spin. It was filled with emotional arguments, had some truly
sweeping generalizations, lacked nuance, used attack terms
like ‘white supremacists’ of American medicine.
This kind of approach isn’t constructive at all, and Nellore
herself acknowledged the weaknesses in her argument
toward the end of her letter.
It is a little astounding to me to see her generalized ani-
mosity toward the entire white medical establishment.
This might be Nellore’s personal experience in medicine,
and if so she should have presented it as a subjective argu-
ment, detailing her individual suffering in American medi-
cine. But this wasn’t an objective analysis and it made the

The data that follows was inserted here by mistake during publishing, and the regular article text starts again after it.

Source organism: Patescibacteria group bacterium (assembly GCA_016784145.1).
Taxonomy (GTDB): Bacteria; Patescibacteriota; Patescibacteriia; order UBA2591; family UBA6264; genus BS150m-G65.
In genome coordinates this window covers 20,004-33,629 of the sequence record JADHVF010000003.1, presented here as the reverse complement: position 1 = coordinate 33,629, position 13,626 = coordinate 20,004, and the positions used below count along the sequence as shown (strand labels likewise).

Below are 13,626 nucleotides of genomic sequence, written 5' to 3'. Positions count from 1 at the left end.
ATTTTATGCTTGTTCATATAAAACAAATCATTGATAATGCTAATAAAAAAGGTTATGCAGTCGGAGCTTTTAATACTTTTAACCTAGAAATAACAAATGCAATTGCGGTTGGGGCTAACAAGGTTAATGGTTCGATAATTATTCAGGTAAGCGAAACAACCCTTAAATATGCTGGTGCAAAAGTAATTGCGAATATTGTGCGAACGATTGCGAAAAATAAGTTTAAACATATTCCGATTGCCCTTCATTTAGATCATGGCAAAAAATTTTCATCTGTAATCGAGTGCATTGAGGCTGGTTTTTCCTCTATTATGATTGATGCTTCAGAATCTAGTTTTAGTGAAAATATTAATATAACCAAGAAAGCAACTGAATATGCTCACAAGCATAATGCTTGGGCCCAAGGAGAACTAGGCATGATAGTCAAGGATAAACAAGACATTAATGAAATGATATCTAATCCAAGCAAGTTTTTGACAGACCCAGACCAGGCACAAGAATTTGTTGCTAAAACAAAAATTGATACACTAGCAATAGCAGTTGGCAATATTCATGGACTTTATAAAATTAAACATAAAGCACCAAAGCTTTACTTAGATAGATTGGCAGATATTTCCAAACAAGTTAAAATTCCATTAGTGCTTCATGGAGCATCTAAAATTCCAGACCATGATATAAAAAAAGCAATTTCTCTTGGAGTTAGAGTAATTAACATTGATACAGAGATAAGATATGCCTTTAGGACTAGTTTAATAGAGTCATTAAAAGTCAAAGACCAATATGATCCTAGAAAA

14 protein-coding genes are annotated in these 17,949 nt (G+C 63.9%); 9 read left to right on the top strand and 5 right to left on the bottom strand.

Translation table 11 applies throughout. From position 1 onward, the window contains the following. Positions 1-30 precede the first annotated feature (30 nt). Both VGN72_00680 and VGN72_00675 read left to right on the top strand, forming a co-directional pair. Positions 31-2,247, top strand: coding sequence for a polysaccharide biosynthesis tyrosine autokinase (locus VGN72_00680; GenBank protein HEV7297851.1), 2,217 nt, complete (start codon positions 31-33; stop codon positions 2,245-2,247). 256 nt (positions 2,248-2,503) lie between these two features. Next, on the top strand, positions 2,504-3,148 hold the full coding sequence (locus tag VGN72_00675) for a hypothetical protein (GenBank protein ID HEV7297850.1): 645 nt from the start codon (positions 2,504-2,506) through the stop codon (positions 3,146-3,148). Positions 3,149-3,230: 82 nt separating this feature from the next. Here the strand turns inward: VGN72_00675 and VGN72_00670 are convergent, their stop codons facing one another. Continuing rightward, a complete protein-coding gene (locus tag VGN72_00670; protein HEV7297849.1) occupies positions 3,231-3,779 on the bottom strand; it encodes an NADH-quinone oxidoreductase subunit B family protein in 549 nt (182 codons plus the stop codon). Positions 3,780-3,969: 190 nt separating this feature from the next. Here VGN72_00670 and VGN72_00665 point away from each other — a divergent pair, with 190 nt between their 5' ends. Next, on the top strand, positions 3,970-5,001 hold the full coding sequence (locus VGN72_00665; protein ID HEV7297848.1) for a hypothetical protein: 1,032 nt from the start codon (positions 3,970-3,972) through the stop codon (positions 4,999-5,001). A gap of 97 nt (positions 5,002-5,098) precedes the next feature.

mistake of stating and implying that her reality was the per-
vasive reality in most of American medicine.
As the wife of a first-generation Indian doctor who has
lived in this country in different states for 20 years, and who
has experienced American medicine through his eyes, I’m
going to take the liberty to present some perspective on the
First, I fail to understand why it is so racist for the
American Medical Association to call foreign-born doctors
what they are, FMGs — foreign medical graduates — or to
require them to retrain once they are here. It isn’t personal
and we should look at this rationally. When FMGs immi-
grate here from, say, Mozambique, Peru, Bosnia, Kazakhstan
and India, the AMA says, in effect, ‘We’re sure you are
trained, but because of the sheer diversity of incoming doc-
tors, we have to establish some common standards.’
Second, if FMGs have to sometimes practice in under-
served areas or do research, that is not necessarily racism,